Govt fears ‘heavy cost’ for revival of IMF programme ahead of elections

by Tauqeer Abbas
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Prime Minister Shehbaz Sharif-led coalition government appears to have cold feet as strings attached to the much-needed IMF programme cocoalition government led cost it popularity ahead of elections in the country.

The elections for Punjab and Khyber Pakhtunkhwa are expected to take place in April as both assemblies have been dissolved by the PTI to put pressure on the government while the tenure of National Assembly is going to expire in August.

With drying up dollar reserves, the South Asian country actively contacting friendly countries to secure financing besides looking towards the global lender for release of next tranche of loan on soft terms.

However, the IMF has placed several conditions, including increase in gas and electricity prices, market-based exchange rate, additional taxes to cover the fiscal deficit and reopening of LCs.

It would trigger a new wave of inflation across the country, further suppressing the middle-class, if the conditions are implemented by the government through “tough decisions”.

Pakistan Tehreek-e-Insaf leader Zulfi Bukhari have warned that inflation in the country would skyrocket to 40 per cent after agreeing to the terms and conditions of the IMF while the government officials have also hinted at hike in prices of essential items.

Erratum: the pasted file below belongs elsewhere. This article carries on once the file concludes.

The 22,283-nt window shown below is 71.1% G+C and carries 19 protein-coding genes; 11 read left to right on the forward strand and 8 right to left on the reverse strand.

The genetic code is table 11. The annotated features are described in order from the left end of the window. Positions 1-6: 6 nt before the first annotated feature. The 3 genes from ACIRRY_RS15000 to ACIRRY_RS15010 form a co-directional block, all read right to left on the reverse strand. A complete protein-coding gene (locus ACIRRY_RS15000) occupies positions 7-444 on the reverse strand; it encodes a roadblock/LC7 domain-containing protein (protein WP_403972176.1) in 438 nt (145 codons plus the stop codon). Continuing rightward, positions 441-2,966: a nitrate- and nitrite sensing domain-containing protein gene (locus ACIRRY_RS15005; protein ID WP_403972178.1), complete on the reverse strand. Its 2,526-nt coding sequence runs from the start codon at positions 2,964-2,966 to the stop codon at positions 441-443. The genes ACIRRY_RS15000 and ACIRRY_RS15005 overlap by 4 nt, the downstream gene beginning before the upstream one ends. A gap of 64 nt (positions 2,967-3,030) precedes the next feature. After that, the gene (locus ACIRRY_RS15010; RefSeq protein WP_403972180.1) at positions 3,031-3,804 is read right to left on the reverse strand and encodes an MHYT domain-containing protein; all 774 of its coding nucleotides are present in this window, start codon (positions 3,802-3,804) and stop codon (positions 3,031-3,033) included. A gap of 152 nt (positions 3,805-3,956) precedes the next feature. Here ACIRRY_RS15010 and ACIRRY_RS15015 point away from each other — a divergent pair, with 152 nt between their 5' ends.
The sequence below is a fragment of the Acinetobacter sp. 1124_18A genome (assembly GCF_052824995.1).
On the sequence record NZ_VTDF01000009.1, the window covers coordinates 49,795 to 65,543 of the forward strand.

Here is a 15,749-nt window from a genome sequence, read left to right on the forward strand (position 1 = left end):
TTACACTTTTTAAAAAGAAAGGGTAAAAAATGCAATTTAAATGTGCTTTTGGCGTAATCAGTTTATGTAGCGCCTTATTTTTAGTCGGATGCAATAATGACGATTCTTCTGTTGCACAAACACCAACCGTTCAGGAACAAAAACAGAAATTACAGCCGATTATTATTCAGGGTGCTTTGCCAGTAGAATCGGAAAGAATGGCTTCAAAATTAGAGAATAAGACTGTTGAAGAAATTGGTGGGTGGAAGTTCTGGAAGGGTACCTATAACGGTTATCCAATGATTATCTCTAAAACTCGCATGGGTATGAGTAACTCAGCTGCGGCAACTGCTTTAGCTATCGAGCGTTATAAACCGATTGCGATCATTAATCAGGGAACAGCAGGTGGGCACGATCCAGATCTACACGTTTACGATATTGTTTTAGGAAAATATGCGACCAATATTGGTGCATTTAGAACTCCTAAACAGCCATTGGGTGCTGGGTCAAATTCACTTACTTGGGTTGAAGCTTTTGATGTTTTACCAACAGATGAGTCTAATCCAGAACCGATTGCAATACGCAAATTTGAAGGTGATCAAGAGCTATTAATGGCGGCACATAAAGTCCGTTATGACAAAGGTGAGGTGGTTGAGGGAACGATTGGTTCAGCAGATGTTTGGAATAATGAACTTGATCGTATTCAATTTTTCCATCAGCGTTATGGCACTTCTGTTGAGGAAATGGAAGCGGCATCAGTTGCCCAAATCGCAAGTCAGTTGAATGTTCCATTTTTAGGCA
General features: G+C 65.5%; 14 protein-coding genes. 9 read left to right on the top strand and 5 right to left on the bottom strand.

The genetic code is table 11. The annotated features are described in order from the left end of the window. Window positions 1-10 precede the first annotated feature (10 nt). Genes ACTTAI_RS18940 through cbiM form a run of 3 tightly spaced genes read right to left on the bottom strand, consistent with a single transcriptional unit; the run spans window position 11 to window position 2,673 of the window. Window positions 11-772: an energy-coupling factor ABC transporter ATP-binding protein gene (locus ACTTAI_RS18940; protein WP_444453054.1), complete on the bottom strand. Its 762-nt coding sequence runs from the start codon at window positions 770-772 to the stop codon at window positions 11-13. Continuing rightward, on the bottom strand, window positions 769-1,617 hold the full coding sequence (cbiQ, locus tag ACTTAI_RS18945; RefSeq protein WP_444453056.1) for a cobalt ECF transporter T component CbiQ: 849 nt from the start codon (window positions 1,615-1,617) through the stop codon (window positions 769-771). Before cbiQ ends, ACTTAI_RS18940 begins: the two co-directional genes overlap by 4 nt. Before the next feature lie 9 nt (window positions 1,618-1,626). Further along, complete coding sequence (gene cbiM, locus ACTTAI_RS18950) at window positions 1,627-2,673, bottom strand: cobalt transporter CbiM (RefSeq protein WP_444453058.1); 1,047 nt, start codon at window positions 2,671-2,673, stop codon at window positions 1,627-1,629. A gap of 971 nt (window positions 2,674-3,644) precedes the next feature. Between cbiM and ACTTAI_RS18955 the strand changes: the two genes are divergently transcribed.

The ninth review of the loan programme has been pending since September last. The IMF approved seventh and eighth reviews together in August last and released more than $1.1 billion.

Reports said the IMF officials had expressed willingness to continue working with Pakistan, but they have demanded it to meet the basic requirements. However, Finance Minister is seeking relaxation in conditions as another wave of inflation before the caretaker government would be disastrous for the PML-N and other allies ahead of the polls.

Islamabad needs to generate $10 billion in foreign loans in the remaining months of the ongoing fiscal year 2022-23. The revival of the stalled IMF programme would be helpful in securing foreign loans.

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